What Does Eric Decker Bring to the Tennessee Titans?
Sometimes the sayings you hear as a kid really stick with you; these aphorisms help guide and teach life lessons for a long time. For instance, one thing I always heard was â€œIf somethingâ€™s worth doing, itâ€™s worth overdoingâ€ â€“ meaning that if youâ€™re going to bother with something, you might as well go above and beyond instead of phoning it in.
That to me is what the Tennessee Titansâ€™ acquisition of wide receiver Eric Decker indicates: They arenâ€™t just talking about revamping their offense, they are truly committing to building an offensive juggernaut around quarterback Marcus Mariota. The Titans had already begun to remake one of the leagueâ€™s worst receiver groups in the offseason, drafting Corey Davis and Taywan Taylor, but they add strength to a strength by bringing in Decker to join them.
Decker isnâ€™t just depth behind these rookies, or a veteran presence in the locker room, however. He should be an integral part of the offense in 2017 and brings a new dimension to Tennessee and Mariotaâ€™s receiving corps.
Like a Box of Chocolates
When Decker entered the 2017 offseason, he surely didnâ€™t realize that the talent-barren New York Jets would be so ready to cut him loose, nor that they would wait so long if they were going to do so. As our own Dan Pizzuta so astutely tweeted: â€œDo the Jets know they didn't have to actually wait until after June 1 for their post-June 1 cuts?â€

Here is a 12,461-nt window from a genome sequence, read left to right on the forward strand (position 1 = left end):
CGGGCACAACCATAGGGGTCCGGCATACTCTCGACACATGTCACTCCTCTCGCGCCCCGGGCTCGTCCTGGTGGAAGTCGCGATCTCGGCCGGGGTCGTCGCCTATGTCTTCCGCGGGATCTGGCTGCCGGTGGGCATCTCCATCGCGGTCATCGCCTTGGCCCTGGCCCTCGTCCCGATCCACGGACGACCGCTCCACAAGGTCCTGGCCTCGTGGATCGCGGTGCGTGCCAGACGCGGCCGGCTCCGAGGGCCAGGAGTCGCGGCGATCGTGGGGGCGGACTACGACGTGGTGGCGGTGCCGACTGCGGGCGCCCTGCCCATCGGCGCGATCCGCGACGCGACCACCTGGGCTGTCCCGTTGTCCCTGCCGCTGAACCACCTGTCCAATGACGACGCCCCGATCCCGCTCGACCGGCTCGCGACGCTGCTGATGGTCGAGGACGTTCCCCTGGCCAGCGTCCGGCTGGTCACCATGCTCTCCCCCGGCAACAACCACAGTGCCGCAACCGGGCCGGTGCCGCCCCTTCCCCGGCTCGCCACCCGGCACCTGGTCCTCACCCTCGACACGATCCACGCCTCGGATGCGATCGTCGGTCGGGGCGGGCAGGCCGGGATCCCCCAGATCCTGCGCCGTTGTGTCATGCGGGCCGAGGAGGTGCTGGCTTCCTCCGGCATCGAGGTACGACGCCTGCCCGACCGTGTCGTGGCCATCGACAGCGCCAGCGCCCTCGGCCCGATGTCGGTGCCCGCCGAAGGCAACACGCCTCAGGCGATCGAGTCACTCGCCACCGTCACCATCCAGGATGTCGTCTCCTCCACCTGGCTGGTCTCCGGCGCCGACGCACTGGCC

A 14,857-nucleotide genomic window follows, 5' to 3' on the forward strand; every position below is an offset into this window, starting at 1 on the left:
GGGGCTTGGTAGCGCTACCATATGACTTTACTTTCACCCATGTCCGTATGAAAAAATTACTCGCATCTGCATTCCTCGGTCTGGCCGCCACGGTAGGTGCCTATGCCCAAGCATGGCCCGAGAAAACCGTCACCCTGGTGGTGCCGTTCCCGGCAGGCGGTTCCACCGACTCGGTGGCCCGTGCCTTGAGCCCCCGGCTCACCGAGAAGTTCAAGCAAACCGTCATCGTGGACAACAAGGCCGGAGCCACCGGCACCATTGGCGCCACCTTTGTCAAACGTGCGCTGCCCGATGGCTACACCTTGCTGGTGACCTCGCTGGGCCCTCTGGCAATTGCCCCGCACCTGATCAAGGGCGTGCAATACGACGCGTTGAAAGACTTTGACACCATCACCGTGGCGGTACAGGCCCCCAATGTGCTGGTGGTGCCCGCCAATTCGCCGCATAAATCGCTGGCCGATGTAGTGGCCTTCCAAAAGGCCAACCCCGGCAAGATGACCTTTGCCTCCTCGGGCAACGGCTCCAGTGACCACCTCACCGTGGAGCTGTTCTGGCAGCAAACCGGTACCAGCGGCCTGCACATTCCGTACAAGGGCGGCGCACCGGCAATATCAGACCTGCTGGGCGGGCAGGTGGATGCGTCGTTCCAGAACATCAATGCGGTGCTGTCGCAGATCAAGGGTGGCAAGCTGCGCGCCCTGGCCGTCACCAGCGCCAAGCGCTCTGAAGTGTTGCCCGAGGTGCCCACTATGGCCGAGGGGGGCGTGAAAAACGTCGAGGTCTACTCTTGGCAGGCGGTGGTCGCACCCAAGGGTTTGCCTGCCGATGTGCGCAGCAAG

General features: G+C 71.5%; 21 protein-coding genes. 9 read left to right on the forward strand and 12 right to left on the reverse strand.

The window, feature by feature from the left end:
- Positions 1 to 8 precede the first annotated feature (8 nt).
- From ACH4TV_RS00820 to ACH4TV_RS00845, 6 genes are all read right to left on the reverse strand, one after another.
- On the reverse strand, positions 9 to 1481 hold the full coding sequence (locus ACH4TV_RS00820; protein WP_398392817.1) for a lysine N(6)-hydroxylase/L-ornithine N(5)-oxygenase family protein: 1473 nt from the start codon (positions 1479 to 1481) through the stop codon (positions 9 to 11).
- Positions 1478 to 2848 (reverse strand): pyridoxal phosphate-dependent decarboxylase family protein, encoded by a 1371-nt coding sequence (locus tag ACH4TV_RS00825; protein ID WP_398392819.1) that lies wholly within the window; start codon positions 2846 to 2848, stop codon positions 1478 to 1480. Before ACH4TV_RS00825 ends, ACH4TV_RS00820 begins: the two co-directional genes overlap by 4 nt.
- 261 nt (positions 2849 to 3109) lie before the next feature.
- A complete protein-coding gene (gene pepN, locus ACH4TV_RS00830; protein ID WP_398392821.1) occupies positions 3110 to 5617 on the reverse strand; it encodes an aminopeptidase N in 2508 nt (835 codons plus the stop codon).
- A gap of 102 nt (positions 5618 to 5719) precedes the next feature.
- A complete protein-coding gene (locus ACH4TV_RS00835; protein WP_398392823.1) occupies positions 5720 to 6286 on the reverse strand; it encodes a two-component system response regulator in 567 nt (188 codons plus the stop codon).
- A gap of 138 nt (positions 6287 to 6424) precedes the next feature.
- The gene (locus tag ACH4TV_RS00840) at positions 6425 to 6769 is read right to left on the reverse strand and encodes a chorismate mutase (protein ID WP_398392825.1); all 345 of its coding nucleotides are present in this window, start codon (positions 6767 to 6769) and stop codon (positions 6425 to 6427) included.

We may never fully understand the magical mystery tour that is the New York front office and ownership, but one thing is for certain: Good players donâ€™t tend to get cut this late in the year. Last yearâ€™s June wide receiver cuts included names like J.J. Worton, Quenton Bundrage, and only two with numberFire player profile pages: Corey Washington and Stedman Bailey; not good players. This year, Decker has the dubious honor of being the premier piece dropped in summer, but that should not worry us about his future impact.
In a piece about two weeks ago, I outlined why Decker will still be valuable as a fantasy football option no matter what offense he goes to; the simple fact of the matter is that the Jets have been a horrid team for passing both in quality and quantity. We can prove that by examining numberFireâ€™s signature metric, Net Expected Points (NEP).